NLRP1 inflammasome is activated in patients with medial temporal lobe epilepsy and contributes to neuronal pyroptosis in amygdala kindling-induced rat model

J Neuroinflammation. 2015 Jan 28;12:18. doi: 10.1186/s12974-014-0233-0.

Abstract

Background: Temporal lobe epilepsy (TLE) is often characterized pathologically by severe neuronal loss in the hippocampus. Understanding the mechanisms of neuron death is key to preventing the neurodegeneration associated with TLE. However, the involvement of neuronal loss to the epileptogenic process has yet to be fully determined. Recent studies have shown that the activation of NLRP1 can generate a functional caspase-1-containing inflammasome in vivo to drive the proinflammatory programmed cell death termed 'pyroptosis', which has a key role in the pathogenesis of neurological disorders. To the best of our knowledge, there are no reported studies that performed detailed identification and validation of NLRP1 inflammasome during the epileptogenic process.

Methods: We first compared expression of NLRP1 and caspase-1 in resected hippocampus from patients with intractable mesial temporal lobe epilepsy (mTLE) with that of matched control samples. To further examine whether the activation of NLRP1 inflammasome contributes to neuronal pyroptosis, we employed a nonviral strategy to knock down the expression of NLRP1 and caspase-1 in the amygdala kindling-induced rat model. Proinflammatory cytokines levels and hippocampal neuronal loss were evaluated after 6 weeks of treatment in these NLRP1 or caspase-1 deficiency TLE rats.

Results: Western blotting detected upregulated NLRP1 levels and active caspase-1 in mTLE patients in comparison to those levels seen in the controls, suggesting a role for this inflammasome in mTLE. Moreover, we employed direct in vivo infusion of nonviral small interfering RNA to knockdown NLRP1 or caspase-1 in the amygdala kindling-induced rat model, and discovered that these NLRP1 or caspase-1 silencing rats resulted in significantly reduced neuronal pyroptosis.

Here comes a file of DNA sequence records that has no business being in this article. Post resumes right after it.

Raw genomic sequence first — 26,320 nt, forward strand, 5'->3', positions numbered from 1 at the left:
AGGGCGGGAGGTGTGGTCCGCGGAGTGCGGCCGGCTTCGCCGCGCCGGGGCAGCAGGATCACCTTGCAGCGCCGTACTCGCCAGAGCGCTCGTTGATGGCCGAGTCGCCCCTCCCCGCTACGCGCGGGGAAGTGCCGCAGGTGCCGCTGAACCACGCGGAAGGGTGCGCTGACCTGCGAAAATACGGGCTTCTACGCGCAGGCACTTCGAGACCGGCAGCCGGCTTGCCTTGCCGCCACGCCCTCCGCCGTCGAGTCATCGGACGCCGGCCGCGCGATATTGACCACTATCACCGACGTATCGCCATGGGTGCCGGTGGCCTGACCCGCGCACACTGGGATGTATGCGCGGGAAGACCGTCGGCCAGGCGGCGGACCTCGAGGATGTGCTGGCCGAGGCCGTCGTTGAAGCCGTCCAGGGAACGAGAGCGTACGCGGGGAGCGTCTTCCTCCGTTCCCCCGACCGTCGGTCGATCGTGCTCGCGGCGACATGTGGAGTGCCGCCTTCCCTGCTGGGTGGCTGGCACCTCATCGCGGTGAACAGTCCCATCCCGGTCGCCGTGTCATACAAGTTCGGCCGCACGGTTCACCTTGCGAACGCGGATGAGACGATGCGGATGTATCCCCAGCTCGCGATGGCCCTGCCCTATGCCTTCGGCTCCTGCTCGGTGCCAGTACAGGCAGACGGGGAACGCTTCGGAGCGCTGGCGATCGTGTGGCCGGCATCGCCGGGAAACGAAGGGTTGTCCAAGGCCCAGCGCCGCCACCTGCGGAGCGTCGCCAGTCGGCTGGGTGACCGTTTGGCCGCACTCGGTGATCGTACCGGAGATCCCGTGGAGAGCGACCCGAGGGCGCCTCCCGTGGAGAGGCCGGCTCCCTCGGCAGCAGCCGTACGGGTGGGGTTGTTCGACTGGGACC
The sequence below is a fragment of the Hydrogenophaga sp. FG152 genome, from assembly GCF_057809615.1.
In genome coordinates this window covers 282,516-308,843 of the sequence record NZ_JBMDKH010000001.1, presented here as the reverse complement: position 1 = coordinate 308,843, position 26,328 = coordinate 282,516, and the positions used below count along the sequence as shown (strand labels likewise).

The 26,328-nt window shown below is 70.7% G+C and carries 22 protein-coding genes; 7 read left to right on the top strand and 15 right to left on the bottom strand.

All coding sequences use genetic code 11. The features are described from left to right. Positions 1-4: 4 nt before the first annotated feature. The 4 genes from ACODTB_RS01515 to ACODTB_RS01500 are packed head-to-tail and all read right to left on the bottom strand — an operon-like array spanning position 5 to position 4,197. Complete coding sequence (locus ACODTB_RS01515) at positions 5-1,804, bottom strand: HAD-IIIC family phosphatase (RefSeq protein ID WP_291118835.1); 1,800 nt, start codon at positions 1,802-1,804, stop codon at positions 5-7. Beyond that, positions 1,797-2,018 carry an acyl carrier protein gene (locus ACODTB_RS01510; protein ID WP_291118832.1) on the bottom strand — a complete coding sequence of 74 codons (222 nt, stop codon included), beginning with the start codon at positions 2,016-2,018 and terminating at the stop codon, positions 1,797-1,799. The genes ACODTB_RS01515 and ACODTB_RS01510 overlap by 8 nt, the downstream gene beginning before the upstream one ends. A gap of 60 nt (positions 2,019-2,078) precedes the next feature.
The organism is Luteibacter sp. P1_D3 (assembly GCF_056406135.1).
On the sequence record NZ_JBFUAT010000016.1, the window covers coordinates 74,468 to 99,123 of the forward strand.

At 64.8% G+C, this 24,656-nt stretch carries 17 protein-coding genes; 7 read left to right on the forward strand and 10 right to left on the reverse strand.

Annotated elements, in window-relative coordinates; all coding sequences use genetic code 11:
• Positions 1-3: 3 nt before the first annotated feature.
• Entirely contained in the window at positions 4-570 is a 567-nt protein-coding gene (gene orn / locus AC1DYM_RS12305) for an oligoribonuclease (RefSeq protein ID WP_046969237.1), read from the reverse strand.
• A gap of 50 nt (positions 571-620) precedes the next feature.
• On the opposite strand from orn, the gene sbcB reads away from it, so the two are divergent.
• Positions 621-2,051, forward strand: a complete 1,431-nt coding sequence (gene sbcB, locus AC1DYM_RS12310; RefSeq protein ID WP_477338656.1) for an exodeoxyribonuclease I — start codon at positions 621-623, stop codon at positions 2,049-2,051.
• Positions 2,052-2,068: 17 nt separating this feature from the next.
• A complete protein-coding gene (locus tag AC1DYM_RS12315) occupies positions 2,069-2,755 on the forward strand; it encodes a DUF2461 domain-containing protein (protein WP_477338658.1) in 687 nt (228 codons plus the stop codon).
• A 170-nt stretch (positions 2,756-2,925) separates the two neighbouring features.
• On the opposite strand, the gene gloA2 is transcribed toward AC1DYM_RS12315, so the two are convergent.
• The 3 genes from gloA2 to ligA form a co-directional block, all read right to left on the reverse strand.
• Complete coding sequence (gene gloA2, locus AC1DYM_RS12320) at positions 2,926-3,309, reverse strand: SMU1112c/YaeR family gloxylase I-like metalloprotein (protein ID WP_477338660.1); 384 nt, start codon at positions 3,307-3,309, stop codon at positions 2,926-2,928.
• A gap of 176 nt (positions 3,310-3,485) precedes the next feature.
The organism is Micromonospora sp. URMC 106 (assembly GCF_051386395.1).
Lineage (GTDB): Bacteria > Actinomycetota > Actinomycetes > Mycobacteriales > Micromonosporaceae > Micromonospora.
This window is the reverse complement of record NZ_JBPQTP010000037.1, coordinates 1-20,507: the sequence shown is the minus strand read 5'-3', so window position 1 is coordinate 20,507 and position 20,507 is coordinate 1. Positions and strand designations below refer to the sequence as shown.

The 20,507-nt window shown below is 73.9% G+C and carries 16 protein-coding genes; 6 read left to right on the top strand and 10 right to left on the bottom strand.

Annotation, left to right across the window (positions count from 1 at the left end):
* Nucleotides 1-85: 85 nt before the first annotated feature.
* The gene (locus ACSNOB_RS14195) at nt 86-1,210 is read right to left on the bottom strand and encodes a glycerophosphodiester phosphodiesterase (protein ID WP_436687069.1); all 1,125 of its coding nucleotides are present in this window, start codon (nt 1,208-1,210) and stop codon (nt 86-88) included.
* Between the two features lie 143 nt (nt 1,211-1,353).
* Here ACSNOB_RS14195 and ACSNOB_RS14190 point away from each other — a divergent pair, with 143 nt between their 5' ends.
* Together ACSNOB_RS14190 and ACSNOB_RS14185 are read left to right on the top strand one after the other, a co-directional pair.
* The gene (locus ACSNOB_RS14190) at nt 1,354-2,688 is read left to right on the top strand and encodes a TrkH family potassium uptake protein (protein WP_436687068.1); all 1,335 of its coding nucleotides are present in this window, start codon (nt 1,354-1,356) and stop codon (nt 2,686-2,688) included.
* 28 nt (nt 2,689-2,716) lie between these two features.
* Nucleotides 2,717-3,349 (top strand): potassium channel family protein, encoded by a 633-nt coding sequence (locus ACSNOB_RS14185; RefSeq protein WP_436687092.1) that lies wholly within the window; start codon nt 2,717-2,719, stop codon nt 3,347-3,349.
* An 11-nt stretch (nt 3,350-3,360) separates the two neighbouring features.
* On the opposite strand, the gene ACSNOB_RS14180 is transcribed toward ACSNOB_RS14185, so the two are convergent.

Conclusions: Our data suggest that NLRP1/caspase-1 signaling participates in the seizure-induced degenerative process in humans and in the animal model of TLE and points to the silencing of NLRP1 inflammasome as a promising strategy for TLE therapy.

Publication types

  • Research Support, Non-U.S. Gov't

MeSH terms

  • Adaptor Proteins, Signal Transducing / metabolism*
  • Adult
  • Amygdala / physiology
  • Animals
  • Apoptosis Regulatory Proteins / metabolism*
  • Caspase 1 / metabolism*
  • Disease Models, Animal
  • Electric Stimulation / adverse effects
  • Epilepsy, Temporal Lobe / complications*
  • Epilepsy, Temporal Lobe / etiology
  • Epilepsy, Temporal Lobe / pathology*
  • Female
  • Gene Expression Regulation / drug effects
  • Gene Expression Regulation / genetics
  • Hippocampus / metabolism*
  • Humans
  • Male
  • Middle Aged
  • Neurons / metabolism
  • Neurons / pathology
  • Phosphopyruvate Hydratase / metabolism
  • Pyroptosis / physiology*
  • Rats
  • Rats, Sprague-Dawley
  • Young Adult

Substances

  • Adaptor Proteins, Signal Transducing
  • Apoptosis Regulatory Proteins
  • NLRP1 protein, human
  • Caspase 1
  • Phosphopyruvate Hydratase